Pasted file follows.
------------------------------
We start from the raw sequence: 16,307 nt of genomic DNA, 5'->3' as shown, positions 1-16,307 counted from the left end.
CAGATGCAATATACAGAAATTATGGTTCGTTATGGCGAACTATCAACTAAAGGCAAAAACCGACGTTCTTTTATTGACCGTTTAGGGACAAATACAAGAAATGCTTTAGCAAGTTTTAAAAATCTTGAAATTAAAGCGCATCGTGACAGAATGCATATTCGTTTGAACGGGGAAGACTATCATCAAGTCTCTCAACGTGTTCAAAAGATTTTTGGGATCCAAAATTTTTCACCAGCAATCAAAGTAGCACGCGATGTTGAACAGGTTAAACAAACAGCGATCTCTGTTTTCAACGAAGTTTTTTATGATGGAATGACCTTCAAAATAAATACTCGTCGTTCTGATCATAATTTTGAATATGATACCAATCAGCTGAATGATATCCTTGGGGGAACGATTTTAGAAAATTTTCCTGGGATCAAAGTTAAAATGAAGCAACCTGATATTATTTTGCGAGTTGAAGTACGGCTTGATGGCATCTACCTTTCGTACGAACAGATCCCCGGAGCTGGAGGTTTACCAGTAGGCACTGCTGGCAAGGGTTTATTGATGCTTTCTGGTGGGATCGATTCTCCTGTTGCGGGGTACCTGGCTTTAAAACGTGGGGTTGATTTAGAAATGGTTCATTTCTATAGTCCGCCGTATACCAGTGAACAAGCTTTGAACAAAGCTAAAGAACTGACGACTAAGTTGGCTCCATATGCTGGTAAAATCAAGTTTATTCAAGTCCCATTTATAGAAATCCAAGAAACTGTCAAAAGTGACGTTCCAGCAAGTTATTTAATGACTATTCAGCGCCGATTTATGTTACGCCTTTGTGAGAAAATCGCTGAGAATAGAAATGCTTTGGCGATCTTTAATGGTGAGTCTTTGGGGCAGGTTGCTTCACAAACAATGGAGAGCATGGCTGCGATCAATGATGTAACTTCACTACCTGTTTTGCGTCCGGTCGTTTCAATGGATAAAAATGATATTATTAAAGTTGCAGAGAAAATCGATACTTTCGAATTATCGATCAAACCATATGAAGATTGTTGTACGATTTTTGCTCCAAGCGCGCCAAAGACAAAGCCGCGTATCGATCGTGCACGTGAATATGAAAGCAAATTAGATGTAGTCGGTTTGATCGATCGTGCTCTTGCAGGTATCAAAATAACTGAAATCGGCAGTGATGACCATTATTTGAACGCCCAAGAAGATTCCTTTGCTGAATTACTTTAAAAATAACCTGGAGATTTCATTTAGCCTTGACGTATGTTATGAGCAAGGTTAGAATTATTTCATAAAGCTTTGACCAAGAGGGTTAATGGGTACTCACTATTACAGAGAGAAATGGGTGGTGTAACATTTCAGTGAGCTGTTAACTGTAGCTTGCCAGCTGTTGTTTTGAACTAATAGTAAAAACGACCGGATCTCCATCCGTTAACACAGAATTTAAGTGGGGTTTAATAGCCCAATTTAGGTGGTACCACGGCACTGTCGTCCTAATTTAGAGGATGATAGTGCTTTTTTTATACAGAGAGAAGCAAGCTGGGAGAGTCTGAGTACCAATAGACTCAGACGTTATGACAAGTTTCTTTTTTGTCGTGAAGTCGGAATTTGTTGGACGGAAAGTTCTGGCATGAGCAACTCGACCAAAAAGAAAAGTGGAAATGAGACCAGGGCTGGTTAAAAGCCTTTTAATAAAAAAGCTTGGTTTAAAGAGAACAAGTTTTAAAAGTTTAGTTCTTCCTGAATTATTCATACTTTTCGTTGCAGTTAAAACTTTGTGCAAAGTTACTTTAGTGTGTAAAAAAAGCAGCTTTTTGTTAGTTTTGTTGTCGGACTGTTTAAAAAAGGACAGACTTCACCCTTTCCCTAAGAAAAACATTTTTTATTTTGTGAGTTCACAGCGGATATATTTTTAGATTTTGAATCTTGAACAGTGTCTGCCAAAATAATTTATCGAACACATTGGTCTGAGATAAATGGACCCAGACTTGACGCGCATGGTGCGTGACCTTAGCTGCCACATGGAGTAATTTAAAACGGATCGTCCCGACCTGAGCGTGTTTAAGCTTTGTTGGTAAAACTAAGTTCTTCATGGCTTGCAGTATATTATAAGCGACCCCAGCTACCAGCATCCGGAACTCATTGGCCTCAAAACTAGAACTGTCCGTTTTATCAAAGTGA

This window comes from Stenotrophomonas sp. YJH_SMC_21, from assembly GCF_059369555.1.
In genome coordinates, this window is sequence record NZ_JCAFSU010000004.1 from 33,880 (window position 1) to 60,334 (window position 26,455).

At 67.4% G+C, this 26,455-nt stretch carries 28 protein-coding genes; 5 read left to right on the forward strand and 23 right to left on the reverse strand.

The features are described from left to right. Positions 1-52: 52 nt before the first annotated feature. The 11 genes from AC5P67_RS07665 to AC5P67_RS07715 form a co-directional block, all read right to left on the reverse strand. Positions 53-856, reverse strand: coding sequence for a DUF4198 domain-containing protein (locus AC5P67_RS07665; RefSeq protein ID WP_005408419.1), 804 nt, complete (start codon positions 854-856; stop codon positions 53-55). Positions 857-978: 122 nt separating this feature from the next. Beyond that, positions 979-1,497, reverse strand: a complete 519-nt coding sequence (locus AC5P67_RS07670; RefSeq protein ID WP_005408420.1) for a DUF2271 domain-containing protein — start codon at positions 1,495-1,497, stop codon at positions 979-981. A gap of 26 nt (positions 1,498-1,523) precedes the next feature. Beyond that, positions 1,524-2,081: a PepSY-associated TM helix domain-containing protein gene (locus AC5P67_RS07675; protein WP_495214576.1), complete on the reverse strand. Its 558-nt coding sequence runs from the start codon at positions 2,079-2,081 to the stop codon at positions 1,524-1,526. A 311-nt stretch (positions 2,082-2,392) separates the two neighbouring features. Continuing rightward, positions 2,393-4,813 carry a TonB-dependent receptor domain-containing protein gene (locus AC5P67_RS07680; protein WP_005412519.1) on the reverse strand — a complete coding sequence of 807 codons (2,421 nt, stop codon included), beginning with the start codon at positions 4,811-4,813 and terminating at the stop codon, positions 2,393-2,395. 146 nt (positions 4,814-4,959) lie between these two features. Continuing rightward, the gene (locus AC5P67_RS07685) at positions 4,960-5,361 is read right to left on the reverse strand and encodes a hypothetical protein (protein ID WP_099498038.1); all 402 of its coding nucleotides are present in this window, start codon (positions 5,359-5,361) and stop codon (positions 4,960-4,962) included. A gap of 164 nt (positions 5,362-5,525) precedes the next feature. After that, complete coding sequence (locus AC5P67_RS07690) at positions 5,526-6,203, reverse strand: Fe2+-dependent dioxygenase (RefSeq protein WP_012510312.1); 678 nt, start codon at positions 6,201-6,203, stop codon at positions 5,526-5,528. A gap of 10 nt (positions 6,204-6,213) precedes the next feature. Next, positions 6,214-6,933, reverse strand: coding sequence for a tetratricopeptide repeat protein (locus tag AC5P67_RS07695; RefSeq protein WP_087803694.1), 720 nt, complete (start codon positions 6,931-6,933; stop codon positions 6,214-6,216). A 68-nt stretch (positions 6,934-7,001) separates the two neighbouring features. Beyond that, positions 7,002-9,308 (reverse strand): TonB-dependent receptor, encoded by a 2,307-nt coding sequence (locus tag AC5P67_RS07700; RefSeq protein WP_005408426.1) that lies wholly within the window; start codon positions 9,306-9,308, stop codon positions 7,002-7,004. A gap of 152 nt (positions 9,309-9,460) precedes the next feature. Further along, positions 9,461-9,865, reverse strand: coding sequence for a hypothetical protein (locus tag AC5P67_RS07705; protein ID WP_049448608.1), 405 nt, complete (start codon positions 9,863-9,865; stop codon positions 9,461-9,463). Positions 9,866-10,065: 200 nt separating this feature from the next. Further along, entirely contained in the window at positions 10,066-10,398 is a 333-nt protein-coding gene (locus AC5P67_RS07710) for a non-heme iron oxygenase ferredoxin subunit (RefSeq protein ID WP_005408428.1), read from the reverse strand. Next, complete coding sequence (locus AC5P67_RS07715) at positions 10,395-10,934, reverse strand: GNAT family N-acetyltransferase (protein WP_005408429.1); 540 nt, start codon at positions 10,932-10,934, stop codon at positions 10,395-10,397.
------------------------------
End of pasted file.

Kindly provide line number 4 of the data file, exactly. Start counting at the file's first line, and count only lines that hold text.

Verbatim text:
In genome coordinates, this window is sequence record NZ_JCAFSU010000004.1 from 33,880 (window position 1) to 60,334 (window position 26,455).